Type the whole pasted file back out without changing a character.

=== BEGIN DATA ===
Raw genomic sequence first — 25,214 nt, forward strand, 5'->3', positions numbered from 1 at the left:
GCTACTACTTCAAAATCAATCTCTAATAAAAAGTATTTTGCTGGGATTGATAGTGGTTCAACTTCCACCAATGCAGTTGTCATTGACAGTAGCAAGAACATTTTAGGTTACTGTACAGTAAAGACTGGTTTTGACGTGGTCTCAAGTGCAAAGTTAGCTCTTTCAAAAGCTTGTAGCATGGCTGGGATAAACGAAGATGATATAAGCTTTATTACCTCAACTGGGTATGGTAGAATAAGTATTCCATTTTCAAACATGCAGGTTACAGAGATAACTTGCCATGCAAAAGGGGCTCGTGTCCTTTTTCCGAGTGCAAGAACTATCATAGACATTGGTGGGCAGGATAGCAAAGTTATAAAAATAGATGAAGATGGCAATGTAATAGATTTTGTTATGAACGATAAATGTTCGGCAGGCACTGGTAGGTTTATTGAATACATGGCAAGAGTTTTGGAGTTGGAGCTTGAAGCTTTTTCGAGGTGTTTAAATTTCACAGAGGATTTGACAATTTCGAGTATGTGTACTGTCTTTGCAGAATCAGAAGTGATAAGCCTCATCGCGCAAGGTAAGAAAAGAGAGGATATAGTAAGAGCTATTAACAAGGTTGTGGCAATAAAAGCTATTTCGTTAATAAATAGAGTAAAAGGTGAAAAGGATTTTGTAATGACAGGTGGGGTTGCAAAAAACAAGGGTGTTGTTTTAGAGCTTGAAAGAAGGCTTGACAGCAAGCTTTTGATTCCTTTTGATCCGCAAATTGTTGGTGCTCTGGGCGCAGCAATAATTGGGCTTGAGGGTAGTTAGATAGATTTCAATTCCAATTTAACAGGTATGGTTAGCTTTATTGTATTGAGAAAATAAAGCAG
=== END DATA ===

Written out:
Raw genomic sequence first — 25,214 nt, forward strand, 5'->3', positions numbered from 1 at the left:
GCTACTACTTCAAAATCAATCTCTAATAAAAAGTATTTTGCTGGGATTGATAGTGGTTCAACTTCCACCAATGCAGTTGTCATTGACAGTAGCAAGAACATTTTAGGTTACTGTACAGTAAAGACTGGTTTTGACGTGGTCTCAAGTGCAAAGTTAGCTCTTTCAAAAGCTTGTAGCATGGCTGGGATAAACGAAGATGATATAAGCTTTATTACCTCAACTGGGTATGGTAGAATAAGTATTCCATTTTCAAACATGCAGGTTACAGAGATAACTTGCCATGCAAAAGGGGCTCGTGTCCTTTTTCCGAGTGCAAGAACTATCATAGACATTGGTGGGCAGGATAGCAAAGTTATAAAAATAGATGAAGATGGCAATGTAATAGATTTTGTTATGAACGATAAATGTTCGGCAGGCACTGGTAGGTTTATTGAATACATGGCAAGAGTTTTGGAGTTGGAGCTTGAAGCTTTTTCGAGGTGTTTAAATTTCACAGAGGATTTGACAATTTCGAGTATGTGTACTGTCTTTGCAGAATCAGAAGTGATAAGCCTCATCGCGCAAGGTAAGAAAAGAGAGGATATAGTAAGAGCTATTAACAAGGTTGTGGCAATAAAAGCTATTTCGTTAATAAATAGAGTAAAAGGTGAAAAGGATTTTGTAATGACAGGTGGGGTTGCAAAAAACAAGGGTGTTGTTTTAGAGCTTGAAAGAAGGCTTGACAGCAAGCTTTTGATTCCTTTTGATCCGCAAATTGTTGGTGCTCTGGGCGCAGCAATAATTGGGCTTGAGGGTAGTTAGATAGATTTCAATTCCAATTTAACAGGTATGGTTAGCTTTATTGTATTGAGAAAATAAAGCAG